“We called and we never heard back from him,” Geist recalls. “He came into ‘Today’ to do a live interview with Savannah [Guthrie] at 7 a.m. on a Tuesday. He was working the room and said to our group of bookers, ‘I want to do that Willie Geist show. I want to do that. Have him come by the hotel tomorrow.’ That was by virtue of people he knows telling him they’ve seen some of the interviews. We showed up at 10 a.m.”
The longer format with a guest like Murray paid off. The actor needed time to warm up before he was ready to dish. “For about 10 to 11 minutes, he was feeling me out, and then he’s telling me about the time he and Keith Richards are passing a bottle of Rebel Yell back and forth in the ‘SNL’ bathroom,” Geist says. A representative of Jerry Seinfeld saw the interview and, based on the exchange, offered the comedian for another segment. That was an important moment for Geist. “To have someone who doesn’t need to do a lot of press — that was a big one for us,” he says.
|Geist’s “Today” interview with Gal Gadot was held at a local restaurant. He likes the informal vibe of talking with subjects away from the set.
Geist has rules about the interviews: He prefers to break the ones that typically govern the TV news format. “A TV interview is inherently an unnatural thing. You never sit down or wait for all the lights and a countdown and the camera to be set and everyone to be quiet and say, ‘Go,’ when you start talking to a person. So how do you get around that?” He makes sure to meet his subjects in a bar or restaurant. And he doesn’t bring a list of questions. “There is no way you would bring a pile of notes if you met somebody in a bar,” he says.
At least one of his interviewees appreciates the effort. “I don’t know what sort of black magic he’s messing with, but he makes his guests feel incredibly safe,” says Ryan Reynolds, who sat down with Geist to discuss his big-screen roles and his investment in the liquor company Aviation Gin in an October broadcast. “Like you can open up and tell him anything. On camera, he’s welcoming, curious and easy to speak with.”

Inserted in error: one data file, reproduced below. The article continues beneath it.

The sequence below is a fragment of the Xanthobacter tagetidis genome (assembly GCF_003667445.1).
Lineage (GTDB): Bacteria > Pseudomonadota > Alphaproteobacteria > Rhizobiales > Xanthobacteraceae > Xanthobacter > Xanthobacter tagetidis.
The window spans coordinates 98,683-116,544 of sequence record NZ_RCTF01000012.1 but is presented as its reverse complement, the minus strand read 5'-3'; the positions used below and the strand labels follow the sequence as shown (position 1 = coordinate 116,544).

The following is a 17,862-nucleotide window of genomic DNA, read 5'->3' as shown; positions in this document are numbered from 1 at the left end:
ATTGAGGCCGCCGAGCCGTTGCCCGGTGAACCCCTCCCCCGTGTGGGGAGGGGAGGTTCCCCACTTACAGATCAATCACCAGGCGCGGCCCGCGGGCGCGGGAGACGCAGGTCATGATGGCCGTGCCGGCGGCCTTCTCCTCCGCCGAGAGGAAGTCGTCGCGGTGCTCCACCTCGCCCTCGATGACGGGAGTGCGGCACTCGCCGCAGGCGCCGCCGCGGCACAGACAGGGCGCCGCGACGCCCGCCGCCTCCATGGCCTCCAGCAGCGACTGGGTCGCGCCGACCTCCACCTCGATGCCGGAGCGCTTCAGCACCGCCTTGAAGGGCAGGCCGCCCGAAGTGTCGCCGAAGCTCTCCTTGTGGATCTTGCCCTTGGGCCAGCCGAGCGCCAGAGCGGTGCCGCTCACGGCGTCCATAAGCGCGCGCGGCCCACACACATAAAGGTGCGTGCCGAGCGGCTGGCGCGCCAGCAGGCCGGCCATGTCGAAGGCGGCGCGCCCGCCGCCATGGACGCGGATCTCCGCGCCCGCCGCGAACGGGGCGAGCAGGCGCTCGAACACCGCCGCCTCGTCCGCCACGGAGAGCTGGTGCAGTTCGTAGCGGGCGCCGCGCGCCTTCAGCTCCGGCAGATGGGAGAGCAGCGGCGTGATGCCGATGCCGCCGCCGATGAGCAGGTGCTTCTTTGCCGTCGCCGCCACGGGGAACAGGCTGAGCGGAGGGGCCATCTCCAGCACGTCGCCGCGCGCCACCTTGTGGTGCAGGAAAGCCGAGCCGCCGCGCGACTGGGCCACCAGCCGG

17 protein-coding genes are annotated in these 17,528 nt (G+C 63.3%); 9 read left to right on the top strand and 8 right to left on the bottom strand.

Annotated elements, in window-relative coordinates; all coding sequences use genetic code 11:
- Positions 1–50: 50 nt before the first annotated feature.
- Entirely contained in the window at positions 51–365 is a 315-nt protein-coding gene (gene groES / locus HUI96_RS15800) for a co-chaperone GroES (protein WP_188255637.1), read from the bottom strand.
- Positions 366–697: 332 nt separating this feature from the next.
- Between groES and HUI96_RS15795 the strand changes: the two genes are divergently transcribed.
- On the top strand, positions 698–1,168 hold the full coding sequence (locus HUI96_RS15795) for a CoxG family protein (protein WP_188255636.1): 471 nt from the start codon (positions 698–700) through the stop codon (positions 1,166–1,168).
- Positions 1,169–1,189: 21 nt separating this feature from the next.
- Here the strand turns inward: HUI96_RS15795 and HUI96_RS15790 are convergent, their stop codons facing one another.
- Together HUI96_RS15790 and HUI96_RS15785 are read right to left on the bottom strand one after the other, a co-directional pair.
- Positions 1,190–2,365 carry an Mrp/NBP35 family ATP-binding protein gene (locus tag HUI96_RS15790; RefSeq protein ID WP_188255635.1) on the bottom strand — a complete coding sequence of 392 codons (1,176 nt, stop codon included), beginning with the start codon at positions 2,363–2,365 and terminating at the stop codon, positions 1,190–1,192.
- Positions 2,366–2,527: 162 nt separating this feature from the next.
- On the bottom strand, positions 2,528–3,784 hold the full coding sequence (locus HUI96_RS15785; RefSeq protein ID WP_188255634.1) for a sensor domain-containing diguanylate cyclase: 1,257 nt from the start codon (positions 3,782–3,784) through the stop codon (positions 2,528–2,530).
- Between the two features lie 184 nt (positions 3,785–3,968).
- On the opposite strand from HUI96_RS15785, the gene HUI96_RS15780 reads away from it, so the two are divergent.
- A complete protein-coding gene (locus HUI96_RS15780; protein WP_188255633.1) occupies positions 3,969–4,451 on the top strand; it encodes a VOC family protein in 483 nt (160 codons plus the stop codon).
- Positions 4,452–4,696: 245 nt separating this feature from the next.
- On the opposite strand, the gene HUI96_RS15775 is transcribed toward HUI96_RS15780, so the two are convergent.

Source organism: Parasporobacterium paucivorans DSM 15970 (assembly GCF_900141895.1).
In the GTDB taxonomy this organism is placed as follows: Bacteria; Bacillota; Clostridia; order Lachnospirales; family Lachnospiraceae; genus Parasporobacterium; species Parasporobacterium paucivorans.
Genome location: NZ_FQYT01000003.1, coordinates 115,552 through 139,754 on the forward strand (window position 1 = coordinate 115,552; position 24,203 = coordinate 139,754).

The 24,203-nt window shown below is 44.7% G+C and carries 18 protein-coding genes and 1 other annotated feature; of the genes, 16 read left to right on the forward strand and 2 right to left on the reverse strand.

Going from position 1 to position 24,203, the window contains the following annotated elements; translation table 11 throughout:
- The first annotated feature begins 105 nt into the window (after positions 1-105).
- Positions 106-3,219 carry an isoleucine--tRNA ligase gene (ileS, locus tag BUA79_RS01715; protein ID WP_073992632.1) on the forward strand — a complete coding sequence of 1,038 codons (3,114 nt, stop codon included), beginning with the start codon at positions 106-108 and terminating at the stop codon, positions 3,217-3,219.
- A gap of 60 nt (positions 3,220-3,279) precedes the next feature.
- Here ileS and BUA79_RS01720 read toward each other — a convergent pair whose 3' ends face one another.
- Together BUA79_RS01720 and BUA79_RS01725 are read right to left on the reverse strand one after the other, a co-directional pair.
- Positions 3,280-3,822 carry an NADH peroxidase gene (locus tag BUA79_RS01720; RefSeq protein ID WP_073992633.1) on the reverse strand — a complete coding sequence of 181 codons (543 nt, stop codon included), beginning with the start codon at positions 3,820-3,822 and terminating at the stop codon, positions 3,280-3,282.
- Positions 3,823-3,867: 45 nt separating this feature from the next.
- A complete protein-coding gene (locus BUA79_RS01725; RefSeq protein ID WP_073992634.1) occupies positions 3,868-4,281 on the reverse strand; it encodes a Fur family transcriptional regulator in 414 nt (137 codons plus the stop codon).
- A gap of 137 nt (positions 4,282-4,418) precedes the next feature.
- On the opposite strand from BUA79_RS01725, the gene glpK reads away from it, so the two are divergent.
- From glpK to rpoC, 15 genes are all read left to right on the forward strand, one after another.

Geist got his start as a producer and reporter covering sports for CNN, and found his way to morning hours on MSNBC in the aftermath of Don Imus’ radio simulcast being taken off the air in 2007. Soon he was the official co-host of “Morning Joe,” and he has become as integral a part of the program as Brzezinski and Scarborough. But he has striven to find ways to showcase his writer’s voice. In 2009, he went to MSNBC chief Phil Griffin and asked if he could do something on his own as a warmup for “Morning Joe.” The response? “You can have 5:30 a.m., and you can’t have any staff,” Geist recalls. “I said, ‘I’ll take it.’ I think he was maybe surprised that I took it immediately, but to me, all these things lead to others.”
He writes the bulk of the Sunday program himself, from the news items to the intros to segments involving other reporters. “He’s one of the best ad-libbers I’ve ever run across,” says Guthrie. “Even if it’s on the prompter, he veers off the script to make it more conversational.”
Some at NBC News have broader ambitions for Geist’s Sunday show. Everyone wants to continue to land high-profile guests, including prominent figures in business, technology and politics, says Matthew Carluccio, executive producer of the weekend “Today” broadcasts. Among the big swings on Geist’s wish list are Beyoncé and Jay-Z, Oprah Winfrey, and Mick Jagger and Keith Richards. Carluccio says he’d like to expand the show. “It’s an hour format, and an hour goes quickly, but those are decisions that are above my pay grade.”
A larger question may be whether Geist can find more hours in the day for anchor duties. When he landed “Sunday Today,” he took his wife, Christina, on a ski trip and told her he was being given a new opportunity — on top of everything else he was doing. Her support is key, he says, but admits that sometimes she asks, “Why are we going to bed at 9 p.m. on Saturday night again? What happened to our social life?”
The anchor hopes to continue working both the daily news cycle and the Sunday newsmagazine. “I’m an add-to-the-plate kind of guy,” Geist says. “I don’t have to choose, and so I won’t until they force me to.”